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Apple introduced the long-awaited next-gen Apple TV. It’s not a big LCD TV. It’s not round. It doesn’t (yet) include an Apple-direct subscription TV service. It is, however, a loaded streaming box that packs universal Siri voice-search across apps, a hybrid touch/push-button remote with gesture control and top of the line internal hardware.
Based on the specs, the box compares favorably to competing $99 devices from Roku and Amazon (currently not available and awaiting a refresh). At $149 or $199 respectively for 32GB and 64GB models, the question is why would one buy a more expensive Apple TV to rent movies and get to Netflix?
Initial reactions from the tech press are generally positive with healthy skepticism. Ars Technica liked the hands-on experience but says it’s “not an obvious slam dunk.” Variety calls the update nice but not necessary. Peter Decherney from Forbes has a nice analysis of the role of Apple TV in the changing, fragmented TV landscape, yet concludes that the device’s novel remote will be one of a few on your coffee table – not the only one.
Two words: choice and control
This was the drumbeat we used in the early days at Brightcove (my former employer) to educate media companies about why TV would look more like the wide open Internet than the traditional, familiar TV business. These are themes that have driven consumer media adoption for decades. Choice and control beat fidelity; they beat first to market.
- It’s why VHS beat Beta.
- It’s why Napster and then iTunes were successful. Not because of free, but because of a lack of friction.
- Why DivX and Ultraviolet were doomed from the start.
- It’s why digital photography killed Kodak
- Why Flash beat Windows Media and Real. Flash helped eliminate pop-up video ghettos and painful loading time. And it’s why HTML5 ultimately killed Flash.
- It’s why Roku has led Google, Apple and Amazon to date. It is a completely open app environment and the company is super-friendly to developers.
The guts of the new Apple TV have not been overwhelming industry watchers, but it’s the choice, control and removal of friction within the whole Apple TV System, not just the device, that will win over publishers, developers and consumers. Here are four big reasons for that:
1. An Open App Store
Consumers will be able to buy an app once that will run across iPad, iPhone and Apple TV. The unparalleled reach, existing billing relationship and engagement within the Apple ecosystem makes Apple TV an instant priority for distribution. The code may not be identical; it will take extra work for a developer to bring a Universal app to market. But for consumers, there will be little friction.
Just as the iPad was widely adopted by major publishers upon its release, we believe that even an Apple TV 3 from 2012, with an open app store, would have been widely adopted. The 4th Gen’s improved hardware, Siri and novel remote control will enable novel new experiences and a great consumer experience. But Apple and open would have been enough.
Very quickly we will see game publishers and video content of all kinds come to the new Apple TV, including video aggregators and virtual MSOs, networks and non-traditional broadcasters. Anyone with an iOS app will be on Apple TV.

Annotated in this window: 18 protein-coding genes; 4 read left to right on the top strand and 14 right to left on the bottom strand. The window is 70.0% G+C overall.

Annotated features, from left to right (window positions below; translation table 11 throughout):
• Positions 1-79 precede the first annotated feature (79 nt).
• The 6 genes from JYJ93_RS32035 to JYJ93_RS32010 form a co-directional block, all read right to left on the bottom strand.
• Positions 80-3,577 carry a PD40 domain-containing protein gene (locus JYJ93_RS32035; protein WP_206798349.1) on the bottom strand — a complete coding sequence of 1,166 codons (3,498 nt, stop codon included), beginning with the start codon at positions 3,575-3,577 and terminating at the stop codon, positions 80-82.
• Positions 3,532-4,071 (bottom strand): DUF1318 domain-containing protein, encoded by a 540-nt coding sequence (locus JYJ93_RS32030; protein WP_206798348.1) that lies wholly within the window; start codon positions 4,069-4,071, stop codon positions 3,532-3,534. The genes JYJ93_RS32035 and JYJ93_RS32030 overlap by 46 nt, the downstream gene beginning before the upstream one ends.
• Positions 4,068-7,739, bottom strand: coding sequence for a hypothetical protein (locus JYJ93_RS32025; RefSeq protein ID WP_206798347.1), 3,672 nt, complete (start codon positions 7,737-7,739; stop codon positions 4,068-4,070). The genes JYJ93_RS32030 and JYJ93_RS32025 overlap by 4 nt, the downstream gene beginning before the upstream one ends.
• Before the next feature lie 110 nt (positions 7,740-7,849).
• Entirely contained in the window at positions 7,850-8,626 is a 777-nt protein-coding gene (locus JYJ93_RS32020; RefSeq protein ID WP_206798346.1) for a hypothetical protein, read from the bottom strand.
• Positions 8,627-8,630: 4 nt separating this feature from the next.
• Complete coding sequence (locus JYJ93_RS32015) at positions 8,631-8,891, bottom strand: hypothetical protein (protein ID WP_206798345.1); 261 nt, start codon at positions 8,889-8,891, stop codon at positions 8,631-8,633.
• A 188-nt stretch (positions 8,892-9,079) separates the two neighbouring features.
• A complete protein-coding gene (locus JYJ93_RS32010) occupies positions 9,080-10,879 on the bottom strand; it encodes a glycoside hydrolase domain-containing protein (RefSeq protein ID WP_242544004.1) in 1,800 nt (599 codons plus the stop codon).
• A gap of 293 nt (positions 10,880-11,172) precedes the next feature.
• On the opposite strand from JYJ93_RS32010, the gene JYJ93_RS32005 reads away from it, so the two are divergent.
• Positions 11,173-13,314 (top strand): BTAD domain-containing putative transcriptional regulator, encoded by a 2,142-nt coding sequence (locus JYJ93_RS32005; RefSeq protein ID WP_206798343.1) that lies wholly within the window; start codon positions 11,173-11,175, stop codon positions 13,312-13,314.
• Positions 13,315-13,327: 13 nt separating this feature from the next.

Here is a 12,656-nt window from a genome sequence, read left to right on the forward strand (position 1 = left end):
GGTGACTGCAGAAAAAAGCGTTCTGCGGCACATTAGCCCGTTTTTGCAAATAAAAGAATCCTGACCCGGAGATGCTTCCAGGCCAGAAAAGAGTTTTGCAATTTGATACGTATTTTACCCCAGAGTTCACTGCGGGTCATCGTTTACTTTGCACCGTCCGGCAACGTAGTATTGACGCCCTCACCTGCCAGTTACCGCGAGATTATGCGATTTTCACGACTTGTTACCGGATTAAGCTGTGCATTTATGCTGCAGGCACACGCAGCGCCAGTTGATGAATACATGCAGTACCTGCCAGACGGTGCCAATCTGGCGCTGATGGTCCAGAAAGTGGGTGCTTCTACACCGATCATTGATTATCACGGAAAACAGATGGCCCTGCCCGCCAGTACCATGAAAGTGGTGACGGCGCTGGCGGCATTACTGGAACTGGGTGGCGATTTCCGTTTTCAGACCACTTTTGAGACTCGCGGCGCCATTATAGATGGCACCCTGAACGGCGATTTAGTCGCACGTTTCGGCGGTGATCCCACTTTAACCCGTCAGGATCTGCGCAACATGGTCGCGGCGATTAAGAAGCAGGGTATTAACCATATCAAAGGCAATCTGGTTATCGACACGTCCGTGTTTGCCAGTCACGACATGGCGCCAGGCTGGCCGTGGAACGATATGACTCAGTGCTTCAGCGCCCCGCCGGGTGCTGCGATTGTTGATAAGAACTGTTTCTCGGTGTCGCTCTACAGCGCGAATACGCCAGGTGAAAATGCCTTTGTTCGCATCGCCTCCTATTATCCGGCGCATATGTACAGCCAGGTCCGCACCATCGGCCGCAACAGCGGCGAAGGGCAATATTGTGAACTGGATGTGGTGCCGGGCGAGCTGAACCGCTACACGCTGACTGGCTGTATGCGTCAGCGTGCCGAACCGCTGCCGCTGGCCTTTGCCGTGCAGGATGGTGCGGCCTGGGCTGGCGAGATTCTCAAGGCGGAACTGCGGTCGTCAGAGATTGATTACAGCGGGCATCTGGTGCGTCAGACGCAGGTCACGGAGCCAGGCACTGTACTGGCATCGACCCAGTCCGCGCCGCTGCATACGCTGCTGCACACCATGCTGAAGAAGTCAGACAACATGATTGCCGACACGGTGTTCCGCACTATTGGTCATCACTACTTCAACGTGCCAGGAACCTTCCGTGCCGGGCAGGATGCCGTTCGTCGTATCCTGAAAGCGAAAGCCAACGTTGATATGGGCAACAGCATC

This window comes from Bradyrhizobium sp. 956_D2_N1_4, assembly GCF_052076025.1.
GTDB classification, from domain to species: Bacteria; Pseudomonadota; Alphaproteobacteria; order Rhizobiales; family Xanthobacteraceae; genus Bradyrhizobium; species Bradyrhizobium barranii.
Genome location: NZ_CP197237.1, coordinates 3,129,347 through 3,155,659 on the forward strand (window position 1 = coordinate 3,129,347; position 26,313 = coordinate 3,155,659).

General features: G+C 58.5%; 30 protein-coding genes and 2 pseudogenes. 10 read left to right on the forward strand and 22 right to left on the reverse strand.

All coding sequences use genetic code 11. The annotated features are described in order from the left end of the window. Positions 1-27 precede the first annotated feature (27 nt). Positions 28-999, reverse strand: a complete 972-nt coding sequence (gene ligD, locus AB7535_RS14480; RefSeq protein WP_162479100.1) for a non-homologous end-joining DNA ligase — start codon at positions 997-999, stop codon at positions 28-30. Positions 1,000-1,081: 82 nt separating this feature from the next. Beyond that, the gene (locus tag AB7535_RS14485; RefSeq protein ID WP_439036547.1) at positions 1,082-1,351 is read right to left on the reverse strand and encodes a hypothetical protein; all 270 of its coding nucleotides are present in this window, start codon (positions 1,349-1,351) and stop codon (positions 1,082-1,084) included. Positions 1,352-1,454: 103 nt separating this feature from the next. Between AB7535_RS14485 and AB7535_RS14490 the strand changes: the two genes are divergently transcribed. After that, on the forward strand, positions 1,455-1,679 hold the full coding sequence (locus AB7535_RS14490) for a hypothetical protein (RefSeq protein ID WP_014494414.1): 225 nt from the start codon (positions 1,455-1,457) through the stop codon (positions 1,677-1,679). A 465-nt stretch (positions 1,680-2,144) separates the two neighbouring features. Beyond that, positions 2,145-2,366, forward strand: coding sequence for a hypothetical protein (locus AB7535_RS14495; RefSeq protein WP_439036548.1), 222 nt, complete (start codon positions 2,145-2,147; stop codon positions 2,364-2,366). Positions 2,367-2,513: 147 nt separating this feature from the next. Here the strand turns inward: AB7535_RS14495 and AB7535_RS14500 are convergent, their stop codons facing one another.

2. Platform lock-in for Consumers
Apple is enjoying the sort of circular competitive advantage that Microsoft used to have, and Google and Amazon enjoy today within their systems. There are many reasons to use Apple TV, the benefits of which will show more fruit with the new platform.
- Billing relationship (although it appears there’s no Touch ID authentication on the remote)
- iCloud photo and media sync across all devices
- Familiarity and comfort. Consumers know how to use Apple devices, how to get support for them, where to find their nearest Apple Store.
3. Universal Apps that support iPad, iPhone and Apple TV
This is extremely developer friendly. Firms like ours can build consistent experiences across these platforms with less time, effort and cost to our clients. Anyone with an iOS app that would work on a big screen in a multi-user environment will target Apple TV.
4. Simple TVML apps
But, it’s still all about consumers
In the end, the success of the platform will be tied to consumer adoption. And why would consumers spend $149, when the old Apple TV is available for $69 and the excellent, top of the line Roku and Amazon Fire TV devices for $99 each? Previously, it may have been largely for AirPlay. Apple TV is not an even comparison to Roku or Amazon Fire TV. Plenty of boxes will be sold simply because this product is from Apple and it is new. But it is the Apple System that people are buying into – the developers, the product experience, iCloud, the billing relationship and the trust.
Eric Elia is Managing Director of Cainkade, a software design and development studio based in New York and Oakland. He joined Cainkade in 2012 after over 10 years as a pioneer in the online video space. He was part of the founding team at Brightcove where he first oversaw product design, then founded and ran the in-house consulting business. Previously, he led the design, development and strategy for the Comcast online service. Follow Eric on Twitter @ericelia and Cainkade @cainkade.